I attended 100% Mixed 100% Nikkei – Experiences of Mixed Race Nikkei Webinar hosted by the JACL, in which the discussion centered around the experience of mixed-race people, and specifically those with Japanese ancestry as part of their makeup. I enjoyed it quite a bit, and especially the discussions that touched on where we fit in with today’s events surrounding racial inequality, the BLM movement, and the rise of white supremacist rhetoric in America. I didn’t realize (and I still need to explore) how the Japanese-American community was affected by the civil rights movements in the 60s, and became the “model minority” as a response to anti-blackness. It’s something that not a lot of people think about, but I think it’s worth exploring.
I’m happy that organizations like JACL exist and provide resources for helping Nikkei explore their roots. It’s refreshing to see and hear people of mixed race speak about their individual experiences that make up a collective experience that so many of us share, even though everyone’s present situations might be different distances from when our ancestors came to America. And it’s also wonderful to see people of different age groups too! There are many differences generationally, but we all are the same in that we are curious and want to know more, and share our experiences.
It seems to me that first-generation Asian-Americans share a stronger bond with each other, and with each successive generation, those bonds becomes weaker, or perhaps less-easily defined. Japanese-Americans (and Chinese-Americans) have been present in America for a relatively long time as compared to other Asian groups, so the Nikkei bonds have to extend a greater distance. And each generation may have additional ingredients added into the mix, so it’s harder to identify a dominant flavor. I’m not sure if that is a good analogy or not. At any rate, I think third-generation (Sansei) or fourth-generation (Yonsei) Japanese-Americans have less common identity to use to connect with each other as compared to first-generation Asian-Americans. It’s very complicated, yet fascinating.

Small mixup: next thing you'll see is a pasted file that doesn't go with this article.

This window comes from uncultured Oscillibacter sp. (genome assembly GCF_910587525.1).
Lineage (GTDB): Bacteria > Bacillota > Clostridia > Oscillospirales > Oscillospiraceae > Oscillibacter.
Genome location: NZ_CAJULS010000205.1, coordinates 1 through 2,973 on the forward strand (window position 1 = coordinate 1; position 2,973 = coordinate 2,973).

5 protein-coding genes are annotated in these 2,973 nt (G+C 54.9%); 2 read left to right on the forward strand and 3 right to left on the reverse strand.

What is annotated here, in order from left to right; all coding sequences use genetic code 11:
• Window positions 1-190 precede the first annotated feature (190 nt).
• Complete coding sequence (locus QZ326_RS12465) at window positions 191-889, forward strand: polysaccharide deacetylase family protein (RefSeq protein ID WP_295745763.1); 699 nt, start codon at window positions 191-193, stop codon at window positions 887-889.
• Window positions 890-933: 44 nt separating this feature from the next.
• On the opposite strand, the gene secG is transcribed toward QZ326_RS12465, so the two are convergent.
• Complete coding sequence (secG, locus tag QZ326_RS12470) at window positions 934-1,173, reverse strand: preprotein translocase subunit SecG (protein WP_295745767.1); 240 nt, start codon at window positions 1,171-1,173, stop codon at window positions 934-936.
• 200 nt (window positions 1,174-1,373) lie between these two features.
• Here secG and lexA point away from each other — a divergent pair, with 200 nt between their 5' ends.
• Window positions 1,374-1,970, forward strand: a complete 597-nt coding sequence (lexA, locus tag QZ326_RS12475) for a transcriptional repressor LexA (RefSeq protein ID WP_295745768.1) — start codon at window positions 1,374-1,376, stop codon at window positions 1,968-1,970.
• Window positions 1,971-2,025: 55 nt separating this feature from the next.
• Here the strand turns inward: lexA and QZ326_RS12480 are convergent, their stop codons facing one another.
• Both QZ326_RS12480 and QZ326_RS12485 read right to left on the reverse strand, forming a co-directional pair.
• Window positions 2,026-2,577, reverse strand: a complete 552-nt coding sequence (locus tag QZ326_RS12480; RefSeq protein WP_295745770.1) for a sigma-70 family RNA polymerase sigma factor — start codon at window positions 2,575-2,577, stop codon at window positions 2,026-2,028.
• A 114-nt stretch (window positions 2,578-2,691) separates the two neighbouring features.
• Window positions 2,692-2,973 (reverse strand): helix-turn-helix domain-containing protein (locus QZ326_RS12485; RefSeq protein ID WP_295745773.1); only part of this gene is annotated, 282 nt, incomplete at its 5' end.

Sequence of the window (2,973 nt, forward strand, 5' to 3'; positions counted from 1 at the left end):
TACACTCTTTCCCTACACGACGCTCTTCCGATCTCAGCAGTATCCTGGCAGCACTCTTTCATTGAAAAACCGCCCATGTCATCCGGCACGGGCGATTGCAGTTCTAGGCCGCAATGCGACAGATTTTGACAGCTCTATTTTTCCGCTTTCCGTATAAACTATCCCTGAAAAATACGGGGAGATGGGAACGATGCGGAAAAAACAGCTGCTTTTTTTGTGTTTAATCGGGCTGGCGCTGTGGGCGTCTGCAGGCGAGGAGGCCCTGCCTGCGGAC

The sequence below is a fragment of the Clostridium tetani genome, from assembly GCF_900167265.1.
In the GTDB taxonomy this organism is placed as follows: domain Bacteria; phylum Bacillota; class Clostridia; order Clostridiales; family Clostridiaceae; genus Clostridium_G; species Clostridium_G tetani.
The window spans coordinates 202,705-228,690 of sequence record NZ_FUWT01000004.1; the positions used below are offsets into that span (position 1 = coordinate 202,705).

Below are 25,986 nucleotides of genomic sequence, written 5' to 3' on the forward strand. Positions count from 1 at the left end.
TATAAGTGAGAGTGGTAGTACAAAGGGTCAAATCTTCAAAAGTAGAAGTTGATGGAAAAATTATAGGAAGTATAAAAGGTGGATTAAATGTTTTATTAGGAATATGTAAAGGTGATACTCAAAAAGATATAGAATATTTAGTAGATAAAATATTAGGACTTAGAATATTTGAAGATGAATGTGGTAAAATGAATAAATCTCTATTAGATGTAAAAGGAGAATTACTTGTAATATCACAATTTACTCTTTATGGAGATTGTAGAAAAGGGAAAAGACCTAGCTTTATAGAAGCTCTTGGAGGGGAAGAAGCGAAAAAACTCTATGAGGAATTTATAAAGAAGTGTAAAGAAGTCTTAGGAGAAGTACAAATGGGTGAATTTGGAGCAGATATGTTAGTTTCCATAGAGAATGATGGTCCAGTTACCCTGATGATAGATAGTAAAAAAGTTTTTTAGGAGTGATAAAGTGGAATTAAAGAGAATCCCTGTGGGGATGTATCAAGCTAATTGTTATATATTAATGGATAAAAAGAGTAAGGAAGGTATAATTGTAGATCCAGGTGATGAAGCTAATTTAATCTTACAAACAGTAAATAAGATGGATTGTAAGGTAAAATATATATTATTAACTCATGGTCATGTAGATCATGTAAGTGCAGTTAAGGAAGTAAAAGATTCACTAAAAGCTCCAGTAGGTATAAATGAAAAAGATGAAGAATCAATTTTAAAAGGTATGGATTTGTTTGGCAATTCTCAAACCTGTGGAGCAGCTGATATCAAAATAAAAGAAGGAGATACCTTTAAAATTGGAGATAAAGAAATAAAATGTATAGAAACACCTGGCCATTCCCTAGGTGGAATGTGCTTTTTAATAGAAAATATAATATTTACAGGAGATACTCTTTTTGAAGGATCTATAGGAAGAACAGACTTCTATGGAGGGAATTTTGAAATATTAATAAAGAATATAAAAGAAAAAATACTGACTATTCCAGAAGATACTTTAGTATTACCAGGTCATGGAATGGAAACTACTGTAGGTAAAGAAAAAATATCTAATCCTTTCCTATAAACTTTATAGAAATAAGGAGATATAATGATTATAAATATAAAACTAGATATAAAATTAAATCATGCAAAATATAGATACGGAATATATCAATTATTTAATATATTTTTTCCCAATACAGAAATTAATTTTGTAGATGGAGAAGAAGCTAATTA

I’m a Yonsei, so Bay and Koa would be Gosei (fifth-generation). But since Mariko is an Issei (first-generation), they could also be considered Nissei (second-generation). 🤷♂️
A 1.5 hour webinar is not nearly enough time to cover such a complex subject, but it’s a great start! I’m very happy that I attended. Thank you, JACL, for putting it together! Much more to learn…
I was reading a thread in a forum, and one of the commenters said “I don’t see color”, with the intention of conveying that race shouldn’t matter. Honestly, I thought this was an admirable sentiment, but soon learned how problematic this phrase is. I spent some time reading about the reasons why, and I now consider myself a bit more educated than I was a little while ago. I’m linking the articles below:
After 51-years of life, I’m still figuring out what it means to be mixed/multiple-ethnicity. It’s complicated, but fascinating, and surprisingly challenging to find information or groups that discuss mixed-Asian ethnicity (Asian-Asian, not Asian-Caucasian, Asian-Black, etc.).
On a side note, the original commenter’s reaction to the links to the articles was defensive and hostile, instantly devolving into name-calling and personal attacks. Which reminds me of the saying, “when you resort to ad hominem attacks, you’ve already lost”, as in the entertaining feud between James Altucher and Jerry Seinfeld.
I gave my motorcycle and car names (Kiki and Sana respectively), and I wanted to give my Kona Blast bicycle a name. I’ve thought for a while now, and decided to go with Mango.
The original paint color is called “Mongo” so it’s pretty close, and the color is like the meat of a ripe mango. I also thought of naming it Papaya, which is probably more accurate color-wise and is interesting because my kids still call me Papa, but it just doesn’t roll off the tongue as naturally as Mango does.
Anyway, here’s my bicycle – um Mango – on the same bridge several years ago: